March 1, 2016
From flexible technologies to Internet of Things: Printed electronics highlights at LOPEC 2016
LOPEC 2016, the International Exhibition and Conference for the Printed Electronics Industry, will open its doors at Messe München's trade show site between April 5 and 7 in Munich, Germany. Highlights will include smart labels, printed sensors and glass on roll as a substrate material.
Printing processes are becoming increasingly prevalent in the production of smart electronic components: “With annual growth rates of around 20 percent, printed and organic electronics truly are a market of the future,” points out Dr Klaus Hecker, Managing Director of the OE-A (Organic and Printed Electronics Association), who works together with Messe München to organize LOPEC. “LOPEC represents the entire value chain. It showcases new systems and printing materials as well as printed electronics components which were mere concepts just a few years ago and are now already finding their way into our everyday lives.”
Norwegian company Thin Film Electronics ASA will be in Munich to showcase their printed NFC tags, which connect various products to the digital world, and even to the Cloud, thereby paving the way for the Internet of Things. The tags use near field communication (NFC) to send information to smartphones and other mobile devices.
The British Centre for Process Innovation (CPI) also works in the field of “smart packaging”. CPI will present their breathalyser for diabetics at LOPEC this year. Their device is built around a printed sensor that determines blood sugar levels by analyzing the user's breath. CPI will also showcase new printing technologies, including a two-stage process—Inkjet Flex—that allows you to print copper structures as fine as 125 mm onto PET film.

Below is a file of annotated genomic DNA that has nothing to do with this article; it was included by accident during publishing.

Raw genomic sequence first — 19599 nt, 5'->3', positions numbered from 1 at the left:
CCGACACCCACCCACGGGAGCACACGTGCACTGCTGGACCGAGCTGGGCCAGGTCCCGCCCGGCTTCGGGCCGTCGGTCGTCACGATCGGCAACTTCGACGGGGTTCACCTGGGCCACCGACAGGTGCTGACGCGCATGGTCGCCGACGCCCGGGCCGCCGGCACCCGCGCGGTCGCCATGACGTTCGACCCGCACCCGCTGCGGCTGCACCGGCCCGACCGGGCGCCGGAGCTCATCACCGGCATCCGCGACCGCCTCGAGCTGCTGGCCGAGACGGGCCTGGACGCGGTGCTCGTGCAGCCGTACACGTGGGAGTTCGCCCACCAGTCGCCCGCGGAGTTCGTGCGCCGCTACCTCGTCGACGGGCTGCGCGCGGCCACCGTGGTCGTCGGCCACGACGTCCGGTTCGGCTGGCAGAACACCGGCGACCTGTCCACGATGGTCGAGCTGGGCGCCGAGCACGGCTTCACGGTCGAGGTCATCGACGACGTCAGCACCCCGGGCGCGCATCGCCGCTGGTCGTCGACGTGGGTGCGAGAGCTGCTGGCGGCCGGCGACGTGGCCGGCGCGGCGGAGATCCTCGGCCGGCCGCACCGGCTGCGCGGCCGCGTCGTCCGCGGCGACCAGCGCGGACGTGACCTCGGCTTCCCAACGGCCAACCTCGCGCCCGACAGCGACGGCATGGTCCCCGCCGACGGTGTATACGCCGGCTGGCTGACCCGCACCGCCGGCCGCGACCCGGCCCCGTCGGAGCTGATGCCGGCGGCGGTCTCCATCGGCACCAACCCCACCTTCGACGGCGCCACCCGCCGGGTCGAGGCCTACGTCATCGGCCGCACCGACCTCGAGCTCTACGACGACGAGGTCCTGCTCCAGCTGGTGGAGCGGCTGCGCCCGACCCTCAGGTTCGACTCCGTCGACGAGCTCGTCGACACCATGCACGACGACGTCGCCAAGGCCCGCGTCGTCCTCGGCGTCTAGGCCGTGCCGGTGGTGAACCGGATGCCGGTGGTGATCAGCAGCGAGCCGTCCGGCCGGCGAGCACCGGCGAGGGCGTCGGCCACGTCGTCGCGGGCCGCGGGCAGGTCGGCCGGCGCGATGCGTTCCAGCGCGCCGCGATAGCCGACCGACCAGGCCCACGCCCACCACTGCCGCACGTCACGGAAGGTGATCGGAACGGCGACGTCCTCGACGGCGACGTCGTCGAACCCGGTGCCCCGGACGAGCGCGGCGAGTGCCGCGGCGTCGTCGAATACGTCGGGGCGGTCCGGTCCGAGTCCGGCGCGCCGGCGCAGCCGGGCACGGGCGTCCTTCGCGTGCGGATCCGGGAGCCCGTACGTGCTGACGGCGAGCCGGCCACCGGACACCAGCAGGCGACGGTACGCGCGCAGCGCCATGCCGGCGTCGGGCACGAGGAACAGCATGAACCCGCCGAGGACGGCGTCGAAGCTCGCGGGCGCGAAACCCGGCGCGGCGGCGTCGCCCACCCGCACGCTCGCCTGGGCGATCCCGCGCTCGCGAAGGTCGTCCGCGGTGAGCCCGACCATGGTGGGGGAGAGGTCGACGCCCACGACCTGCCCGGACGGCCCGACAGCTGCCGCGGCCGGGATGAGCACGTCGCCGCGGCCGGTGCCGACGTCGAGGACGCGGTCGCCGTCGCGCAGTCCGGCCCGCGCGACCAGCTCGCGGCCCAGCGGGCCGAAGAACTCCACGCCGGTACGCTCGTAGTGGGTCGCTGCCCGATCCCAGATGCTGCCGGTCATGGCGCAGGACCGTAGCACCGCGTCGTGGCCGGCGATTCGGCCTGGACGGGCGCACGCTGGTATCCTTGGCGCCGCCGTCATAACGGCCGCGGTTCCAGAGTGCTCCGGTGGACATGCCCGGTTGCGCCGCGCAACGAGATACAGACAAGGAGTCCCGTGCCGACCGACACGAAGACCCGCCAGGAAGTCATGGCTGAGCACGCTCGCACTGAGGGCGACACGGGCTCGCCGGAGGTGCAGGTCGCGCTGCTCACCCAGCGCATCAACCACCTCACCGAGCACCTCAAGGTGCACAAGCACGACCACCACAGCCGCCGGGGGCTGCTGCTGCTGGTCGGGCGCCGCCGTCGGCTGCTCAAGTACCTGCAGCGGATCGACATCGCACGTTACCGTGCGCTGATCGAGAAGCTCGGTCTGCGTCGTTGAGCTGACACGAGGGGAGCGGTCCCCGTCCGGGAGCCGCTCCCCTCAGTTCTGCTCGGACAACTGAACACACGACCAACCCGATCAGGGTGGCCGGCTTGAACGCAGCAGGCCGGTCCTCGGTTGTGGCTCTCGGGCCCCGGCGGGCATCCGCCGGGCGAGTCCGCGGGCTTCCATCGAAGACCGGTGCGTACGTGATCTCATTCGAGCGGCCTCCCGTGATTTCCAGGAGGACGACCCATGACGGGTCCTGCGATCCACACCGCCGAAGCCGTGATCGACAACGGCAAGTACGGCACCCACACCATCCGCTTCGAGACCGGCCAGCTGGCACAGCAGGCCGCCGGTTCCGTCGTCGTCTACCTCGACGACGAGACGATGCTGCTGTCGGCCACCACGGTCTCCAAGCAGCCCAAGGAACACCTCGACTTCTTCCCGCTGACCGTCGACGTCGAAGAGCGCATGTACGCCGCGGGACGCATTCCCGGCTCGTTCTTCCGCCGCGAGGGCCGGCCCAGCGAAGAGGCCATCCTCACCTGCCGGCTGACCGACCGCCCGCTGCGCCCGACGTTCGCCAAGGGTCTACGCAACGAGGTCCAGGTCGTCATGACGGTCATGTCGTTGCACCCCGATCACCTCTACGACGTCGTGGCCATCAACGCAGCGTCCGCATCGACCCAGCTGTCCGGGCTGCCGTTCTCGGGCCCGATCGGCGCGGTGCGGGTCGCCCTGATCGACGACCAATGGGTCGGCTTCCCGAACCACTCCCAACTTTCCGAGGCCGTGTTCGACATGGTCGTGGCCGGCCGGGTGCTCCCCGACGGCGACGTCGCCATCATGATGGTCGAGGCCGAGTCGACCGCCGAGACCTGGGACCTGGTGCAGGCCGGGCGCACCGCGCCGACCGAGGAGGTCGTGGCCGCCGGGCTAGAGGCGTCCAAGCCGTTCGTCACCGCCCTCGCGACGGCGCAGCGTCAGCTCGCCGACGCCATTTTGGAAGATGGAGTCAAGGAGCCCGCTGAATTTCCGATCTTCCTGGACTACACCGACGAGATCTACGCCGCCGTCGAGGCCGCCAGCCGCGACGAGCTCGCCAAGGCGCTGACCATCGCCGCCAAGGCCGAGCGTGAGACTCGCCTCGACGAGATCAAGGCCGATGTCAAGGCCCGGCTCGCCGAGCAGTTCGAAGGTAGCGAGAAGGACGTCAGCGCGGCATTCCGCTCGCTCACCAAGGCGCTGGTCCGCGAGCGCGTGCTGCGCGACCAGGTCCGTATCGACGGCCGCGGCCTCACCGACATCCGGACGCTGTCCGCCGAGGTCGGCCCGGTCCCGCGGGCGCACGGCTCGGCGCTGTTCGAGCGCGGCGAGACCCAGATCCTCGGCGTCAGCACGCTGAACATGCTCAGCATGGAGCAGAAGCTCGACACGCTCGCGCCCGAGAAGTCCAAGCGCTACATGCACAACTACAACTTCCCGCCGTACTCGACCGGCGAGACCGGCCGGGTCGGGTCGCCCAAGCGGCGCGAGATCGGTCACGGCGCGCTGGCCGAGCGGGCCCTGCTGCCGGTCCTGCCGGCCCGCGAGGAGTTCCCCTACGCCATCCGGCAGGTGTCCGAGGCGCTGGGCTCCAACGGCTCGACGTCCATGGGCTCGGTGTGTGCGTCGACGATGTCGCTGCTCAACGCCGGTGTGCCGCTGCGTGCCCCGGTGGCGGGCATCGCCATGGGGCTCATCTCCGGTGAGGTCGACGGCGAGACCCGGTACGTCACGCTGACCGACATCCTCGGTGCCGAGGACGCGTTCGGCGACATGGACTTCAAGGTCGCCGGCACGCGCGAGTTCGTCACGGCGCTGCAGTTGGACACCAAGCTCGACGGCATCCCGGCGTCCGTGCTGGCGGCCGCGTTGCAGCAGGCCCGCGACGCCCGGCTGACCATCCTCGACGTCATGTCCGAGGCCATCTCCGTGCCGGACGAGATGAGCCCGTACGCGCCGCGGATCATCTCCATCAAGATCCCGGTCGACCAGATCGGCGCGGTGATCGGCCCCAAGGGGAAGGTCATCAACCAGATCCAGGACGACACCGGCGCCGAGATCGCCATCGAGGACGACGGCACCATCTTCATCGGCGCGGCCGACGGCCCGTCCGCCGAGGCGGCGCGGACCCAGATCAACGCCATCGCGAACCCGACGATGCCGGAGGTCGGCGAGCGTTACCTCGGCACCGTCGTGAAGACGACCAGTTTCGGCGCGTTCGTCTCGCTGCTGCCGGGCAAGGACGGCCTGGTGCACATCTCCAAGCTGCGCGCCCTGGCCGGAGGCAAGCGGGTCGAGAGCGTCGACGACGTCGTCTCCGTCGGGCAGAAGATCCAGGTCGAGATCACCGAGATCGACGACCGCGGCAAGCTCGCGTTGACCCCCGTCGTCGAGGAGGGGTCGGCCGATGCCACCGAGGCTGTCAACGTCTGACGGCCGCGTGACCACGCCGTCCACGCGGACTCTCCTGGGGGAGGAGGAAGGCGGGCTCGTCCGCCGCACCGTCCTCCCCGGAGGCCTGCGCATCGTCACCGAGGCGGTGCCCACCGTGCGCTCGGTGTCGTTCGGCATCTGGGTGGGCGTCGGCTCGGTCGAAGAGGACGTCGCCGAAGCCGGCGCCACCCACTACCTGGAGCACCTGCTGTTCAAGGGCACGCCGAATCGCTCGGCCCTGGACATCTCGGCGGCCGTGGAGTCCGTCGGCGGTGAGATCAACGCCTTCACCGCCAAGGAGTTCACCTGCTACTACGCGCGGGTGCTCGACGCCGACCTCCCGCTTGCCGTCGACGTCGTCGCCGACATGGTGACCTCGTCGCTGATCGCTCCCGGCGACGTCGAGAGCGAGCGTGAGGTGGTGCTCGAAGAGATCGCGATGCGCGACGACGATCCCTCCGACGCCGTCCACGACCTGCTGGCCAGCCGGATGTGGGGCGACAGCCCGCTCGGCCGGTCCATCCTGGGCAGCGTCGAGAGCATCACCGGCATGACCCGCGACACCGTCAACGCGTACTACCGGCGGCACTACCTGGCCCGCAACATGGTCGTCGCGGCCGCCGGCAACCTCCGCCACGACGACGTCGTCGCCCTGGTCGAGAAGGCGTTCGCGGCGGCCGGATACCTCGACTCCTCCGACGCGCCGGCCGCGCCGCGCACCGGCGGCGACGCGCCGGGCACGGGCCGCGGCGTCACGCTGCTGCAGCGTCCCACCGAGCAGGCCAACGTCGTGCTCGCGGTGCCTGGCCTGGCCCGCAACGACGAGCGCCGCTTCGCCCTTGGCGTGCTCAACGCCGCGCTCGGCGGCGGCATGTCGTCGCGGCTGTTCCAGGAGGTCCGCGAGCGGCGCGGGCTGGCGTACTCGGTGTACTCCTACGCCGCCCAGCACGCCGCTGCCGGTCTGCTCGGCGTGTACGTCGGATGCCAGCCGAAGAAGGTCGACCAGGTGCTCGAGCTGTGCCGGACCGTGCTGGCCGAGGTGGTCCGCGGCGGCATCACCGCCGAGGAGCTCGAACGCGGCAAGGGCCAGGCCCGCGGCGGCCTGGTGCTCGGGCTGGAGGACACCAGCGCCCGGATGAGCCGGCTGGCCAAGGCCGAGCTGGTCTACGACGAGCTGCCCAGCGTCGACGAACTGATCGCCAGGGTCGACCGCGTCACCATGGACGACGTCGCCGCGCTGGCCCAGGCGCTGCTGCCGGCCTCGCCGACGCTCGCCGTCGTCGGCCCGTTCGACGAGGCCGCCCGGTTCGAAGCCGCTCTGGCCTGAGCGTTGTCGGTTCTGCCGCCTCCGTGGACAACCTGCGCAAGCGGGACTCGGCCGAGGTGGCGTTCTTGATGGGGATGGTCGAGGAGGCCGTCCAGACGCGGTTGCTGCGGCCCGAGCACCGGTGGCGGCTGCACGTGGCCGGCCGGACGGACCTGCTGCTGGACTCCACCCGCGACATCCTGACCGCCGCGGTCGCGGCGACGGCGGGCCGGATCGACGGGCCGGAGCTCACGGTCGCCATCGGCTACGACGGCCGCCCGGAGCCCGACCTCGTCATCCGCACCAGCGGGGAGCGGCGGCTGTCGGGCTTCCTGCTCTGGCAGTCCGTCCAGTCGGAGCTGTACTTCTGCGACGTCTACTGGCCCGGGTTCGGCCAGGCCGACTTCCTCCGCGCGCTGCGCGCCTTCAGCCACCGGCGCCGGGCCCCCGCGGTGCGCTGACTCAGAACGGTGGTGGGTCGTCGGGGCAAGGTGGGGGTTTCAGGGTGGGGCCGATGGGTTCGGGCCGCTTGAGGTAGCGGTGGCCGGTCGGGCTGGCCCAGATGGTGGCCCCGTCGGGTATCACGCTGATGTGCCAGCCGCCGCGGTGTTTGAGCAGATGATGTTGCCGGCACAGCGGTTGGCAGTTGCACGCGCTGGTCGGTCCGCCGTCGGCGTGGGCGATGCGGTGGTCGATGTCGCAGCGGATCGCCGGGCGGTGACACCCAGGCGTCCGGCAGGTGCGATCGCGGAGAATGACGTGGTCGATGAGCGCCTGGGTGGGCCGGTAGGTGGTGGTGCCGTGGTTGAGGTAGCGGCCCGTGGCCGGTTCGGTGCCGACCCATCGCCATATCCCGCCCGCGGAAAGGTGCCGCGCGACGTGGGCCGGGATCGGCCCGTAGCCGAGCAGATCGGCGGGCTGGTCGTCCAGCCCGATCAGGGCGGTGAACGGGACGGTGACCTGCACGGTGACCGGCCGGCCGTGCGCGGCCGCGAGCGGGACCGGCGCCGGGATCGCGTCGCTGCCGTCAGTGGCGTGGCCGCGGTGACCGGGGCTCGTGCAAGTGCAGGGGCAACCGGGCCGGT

Also attending LOPEC will be American plant manufacturers NovaCentrix and Nordson: both driving forces within the industry. NovaCentrix will be showcasing its PulseForge systems, which sinter metallic inks on paper or plastic using light rather than heat. Nordson's multi-layer slot die technology, meanwhile, is engineered to allow the application of multiple coatings—up to 0.1 micrometer thin—in one pass. Application speeds of over 900 meters per minute can be achieved, depending on the process.
Material manufacturers who will be showcasing new products at LOPEC include: Merck, who will be launching a package of printable organic semiconductor and dielectric materials; BASF, who will be presenting inks for electronic switches that can be customized and are suitable for printing and coating processes at temperatures below 100°C; and Schott, the specialist glass manufacturer. Schott's visitors will be treated to a glimpse of a sensational new product: rollable glass as a substrate material for printed electronics. This glass is 25 micrometers in thickness and, unlike currently available plastics, is thermally stable and impervious to gases and water vapor.
These, and many other new products, are set to take printed electronics to the next level. “LOPEC gives a comprehensive overview of the industry for all stakeholders. We are particularly pleased to have so many new exhibitors attending the event and to see such high levels of participation from other countries,” emphasizes Falk Senger, Managing Director of Messe München. The organizers are expecting over 140 exhibitors, 30 percent of which will be exhibiting for the first time. Around half of the exhibitors will be coming from outside of Germany, with the USA, Japan, and the UK best represented. Companies will, however, also be making their way from Brazil, India, Israel, and Norway, to name a few.